4.2018

Zion Nat'l Park, Columbine

compassion

Compassion…Good for Your Health, Good for the Planet

The word compassion has a Latin origin meaning “to suffer with”. Several dictionaries offer variations of the definition of compassion as “the act of feeling pity for the suffering of others”. I was surprised to read that the word suffering is attached so commonly to compassion—from my perspective, compassion is reaching out to others in a caring, kind, and generous manner. Compassion is a way of being that brings balance to the world and joy to those giving and receiving the sentiment.

Compassion opens the way for acceptance, tolerance, and forgiveness; I suppose from that perspective, there is an element of “feeling pity for one’s suffering”, even if that “suffering” is experienced personally. Nonetheless, cultivating compassion as a readily available emotion is a practiced skill — the more often compassion is evoked, the more familiar that emotion becomes and the more readily it is accessible to you as a response. When we are able to share a compassionate response with ourselves and others, we spread joy and bring balance. Personal health benefits are noted as well: decreased inflammatory markers, quieter brain activity, lowered pressure in the blood vessels, and an enhanced immune system. That makes sense, doesn’t it?  Responding with kindness, caring, and generosity is healing and soothing emotionally and physically.

These two websites offer more information about the practice and benefits of compassion:

Compassion Rx

Self Compassion

Can Meditation Change Your Brain?

Compassion and empathy become predominant personality traits with the practice of routine quieting of our busy brains. Exciting neuroscience in this recently released article.

Bittersweet

Just a moment of bittersweet awareness:

We had a marvelous day in San Francisco; beginning with a long run in the morning through Chinatown, up to Coyt Tower, and ending at Pier 1, at the most fabulous organic farmer’s market on the planet… and a light and healthful breakfast. Later in the morning we were mesmerized by the rich history of art and culture displayed at the Asian Art Museum…and savored a light, healthful and delicious noodle bowl lunch there. The afternoon found us at the Strybing Arboretum, where we walked for hours among blooming flowers, singing birds, and luscious gardens.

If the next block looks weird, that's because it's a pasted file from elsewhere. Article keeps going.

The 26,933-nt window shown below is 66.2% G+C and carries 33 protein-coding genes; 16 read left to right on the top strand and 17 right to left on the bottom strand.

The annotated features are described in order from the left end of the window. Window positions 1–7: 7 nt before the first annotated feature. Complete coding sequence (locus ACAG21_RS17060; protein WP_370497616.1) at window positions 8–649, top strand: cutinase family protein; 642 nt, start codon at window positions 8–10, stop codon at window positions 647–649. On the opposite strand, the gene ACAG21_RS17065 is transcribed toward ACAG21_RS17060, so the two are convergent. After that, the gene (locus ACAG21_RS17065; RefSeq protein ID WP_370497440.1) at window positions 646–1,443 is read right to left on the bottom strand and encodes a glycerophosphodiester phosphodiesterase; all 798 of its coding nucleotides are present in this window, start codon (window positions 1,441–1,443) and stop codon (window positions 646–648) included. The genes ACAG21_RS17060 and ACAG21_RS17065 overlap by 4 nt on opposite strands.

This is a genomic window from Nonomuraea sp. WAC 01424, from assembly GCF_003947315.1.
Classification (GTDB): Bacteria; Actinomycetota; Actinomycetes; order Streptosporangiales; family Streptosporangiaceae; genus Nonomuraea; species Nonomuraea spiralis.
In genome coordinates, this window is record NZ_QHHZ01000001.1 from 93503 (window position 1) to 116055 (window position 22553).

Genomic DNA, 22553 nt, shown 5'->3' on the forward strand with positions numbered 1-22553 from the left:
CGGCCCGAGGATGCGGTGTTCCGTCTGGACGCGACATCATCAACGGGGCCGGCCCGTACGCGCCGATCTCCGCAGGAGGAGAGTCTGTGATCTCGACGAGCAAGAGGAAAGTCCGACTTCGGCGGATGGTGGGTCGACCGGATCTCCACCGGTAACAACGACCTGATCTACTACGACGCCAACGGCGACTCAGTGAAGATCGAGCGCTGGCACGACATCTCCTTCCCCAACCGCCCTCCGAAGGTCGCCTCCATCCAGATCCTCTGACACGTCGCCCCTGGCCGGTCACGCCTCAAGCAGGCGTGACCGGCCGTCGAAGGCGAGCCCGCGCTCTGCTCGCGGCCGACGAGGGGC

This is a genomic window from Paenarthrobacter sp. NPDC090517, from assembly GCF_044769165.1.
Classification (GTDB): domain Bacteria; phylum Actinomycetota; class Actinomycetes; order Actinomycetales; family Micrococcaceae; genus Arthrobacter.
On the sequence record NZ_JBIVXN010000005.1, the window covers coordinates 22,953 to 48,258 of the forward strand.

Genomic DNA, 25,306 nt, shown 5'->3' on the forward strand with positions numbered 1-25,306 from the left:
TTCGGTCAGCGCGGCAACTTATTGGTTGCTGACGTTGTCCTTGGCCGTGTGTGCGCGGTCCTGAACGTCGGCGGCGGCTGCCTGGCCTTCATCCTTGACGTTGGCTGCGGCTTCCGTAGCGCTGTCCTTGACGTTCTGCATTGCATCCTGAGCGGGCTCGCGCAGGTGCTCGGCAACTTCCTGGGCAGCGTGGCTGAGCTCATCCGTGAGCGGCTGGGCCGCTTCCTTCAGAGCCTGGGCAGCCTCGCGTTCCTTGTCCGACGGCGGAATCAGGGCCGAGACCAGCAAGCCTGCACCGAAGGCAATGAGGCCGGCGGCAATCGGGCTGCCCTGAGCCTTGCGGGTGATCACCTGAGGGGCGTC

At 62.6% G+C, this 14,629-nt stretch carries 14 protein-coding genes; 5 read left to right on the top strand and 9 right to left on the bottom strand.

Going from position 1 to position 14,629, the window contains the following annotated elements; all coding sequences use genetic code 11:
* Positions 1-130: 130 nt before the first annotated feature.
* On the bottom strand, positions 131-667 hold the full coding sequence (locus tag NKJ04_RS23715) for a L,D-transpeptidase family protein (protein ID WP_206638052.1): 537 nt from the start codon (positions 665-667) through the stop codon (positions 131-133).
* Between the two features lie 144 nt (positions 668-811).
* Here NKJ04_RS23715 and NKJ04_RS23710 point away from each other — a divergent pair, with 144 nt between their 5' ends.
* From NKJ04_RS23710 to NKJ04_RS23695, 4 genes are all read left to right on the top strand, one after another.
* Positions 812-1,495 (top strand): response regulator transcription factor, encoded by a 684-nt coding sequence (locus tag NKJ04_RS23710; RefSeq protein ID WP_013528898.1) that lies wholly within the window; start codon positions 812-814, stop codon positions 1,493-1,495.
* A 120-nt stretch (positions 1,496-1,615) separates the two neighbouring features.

From the bus ride back to 5th and Market, walking through Union Square, I saw a young woman, sitting on the street corner, with a dog in her lap, reading from a worn book, a couple of bags pulled tightly to her sides, and a sign that said “Hungry, cold, and alone, please help”; she caught my eye, perhaps because of the book, or maybe the dog…

We hurried off to the dinner reservation at a fabulous restaurant that we have enjoyed several times, and savored a divine meal, reveling in the company, delighting in the flavors, celebrating time together in a romantic weekend. Food was left over. We were full. I had it packed up, with the young woman on the corner in mind. She was still there as we went back.

I squatted down next to her and she looked up from her book.  Her blue eyes regarded me cautiously but I could see the warmth there. How heartbreaking. Her dog tentatively wagged it’s tail.  I shared with her that in the bag were yummy, healthy leftovers for her and asked if she was hungry. Of course she was. I asked her if she smoked cigarettes, and she said no she did not, but she could bum one for me if I wanted.  Clarifying my intention, I told her that I would like to help her and was relieved that she would not be spending money on cigarettes… she explained that she gets a room several blocks away, when she collects enough money, where she does not need ID, because she does not have ID, and where they will allow her dog. Reaching into my purse, but holding her eyes, I choked up, and she choked up, and we shared for just a brief moment, a sisterhood and a thread of connectedness. I felt sad, so sad for her plight, but so grateful for the moment she and I shared and for my ability to help her — briefly.

As Hospital Administrator, I have witnessed firsthand Robin’s commitment to her clients …

“As Hospital Administrator, I have witnessed firsthand Robin’s commitment to her clients as well as the health and wellbeing of everyone on our staff. In Robin’s role as the Cardiac Rehabilitation Manager, she has created a very efficient Cardiac Rehab Department, which is important to me as an Administrator. Our patients—Robin’s clients—have experienced Robin’s passion, drive, compassion and immense caring for their health and wellbeing.”
—Katherine A. Medeiros, President and CEO

The best thing I did when I discovered I had Type 2 Diabetes was to call Robin Mallery. She coached me to craft a plan to turn this condition around, and the encouragement to believe that I can.  Instead of feeling overwhelmed, I am managing well, using Robin’s program of small steps, achievable goals, and positive reinforcement.  She’s not only a fountain of knowledge and experience, but a loving teacher and motivator.  For the first time in years, I don’t feel helpless about eating and weight gain.  Thank you, Robin!

—GC, Austin

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